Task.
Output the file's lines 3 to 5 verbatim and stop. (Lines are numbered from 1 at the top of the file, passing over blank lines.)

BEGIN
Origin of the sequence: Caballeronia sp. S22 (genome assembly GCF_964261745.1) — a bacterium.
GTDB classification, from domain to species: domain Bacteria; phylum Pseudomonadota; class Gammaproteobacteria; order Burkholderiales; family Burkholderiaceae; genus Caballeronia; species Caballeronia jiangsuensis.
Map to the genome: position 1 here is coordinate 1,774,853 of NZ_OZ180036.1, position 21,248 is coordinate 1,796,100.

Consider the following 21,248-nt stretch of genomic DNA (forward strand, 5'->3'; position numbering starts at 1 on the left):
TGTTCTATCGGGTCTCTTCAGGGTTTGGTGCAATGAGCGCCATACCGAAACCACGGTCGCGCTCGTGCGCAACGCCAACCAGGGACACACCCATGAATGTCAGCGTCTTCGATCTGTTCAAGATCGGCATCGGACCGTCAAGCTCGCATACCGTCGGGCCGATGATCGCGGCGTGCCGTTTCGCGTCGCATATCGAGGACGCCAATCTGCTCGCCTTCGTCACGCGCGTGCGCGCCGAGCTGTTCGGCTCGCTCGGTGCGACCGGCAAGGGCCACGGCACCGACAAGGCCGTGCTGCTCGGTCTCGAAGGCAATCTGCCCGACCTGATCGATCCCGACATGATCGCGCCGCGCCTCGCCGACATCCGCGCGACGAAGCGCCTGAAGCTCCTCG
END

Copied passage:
Map to the genome: position 1 here is coordinate 1,774,853 of NZ_OZ180036.1, position 21,248 is coordinate 1,796,100.

Consider the following 21,248-nt stretch of genomic DNA (forward strand, 5'->3'; position numbering starts at 1 on the left):
TGTTCTATCGGGTCTCTTCAGGGTTTGGTGCAATGAGCGCCATACCGAAACCACGGTCGCGCTCGTGCGCAACGCCAACCAGGGACACACCCATGAATGTCAGCGTCTTCGATCTGTTCAAGATCGGCATCGGACCGTCAAGCTCGCATACCGTCGGGCCGATGATCGCGGCGTGCCGTTTCGCGTCGCATATCGAGGACGCCAATCTGCTCGCCTTCGTCACGCGCGTGCGCGCCGAGCTGTTCGGCTCGCTCGGTGCGACCGGCAAGGGCCACGGCACCGACAAGGCCGTGCTGCTCGGTCTCGAAGGCAATCTGCCCGACCTGATCGATCCCGACATGATCGCGCCGCGCCTCGCCGACATCCGCGCGACGAAGCGCCTGAAGCTCCTCG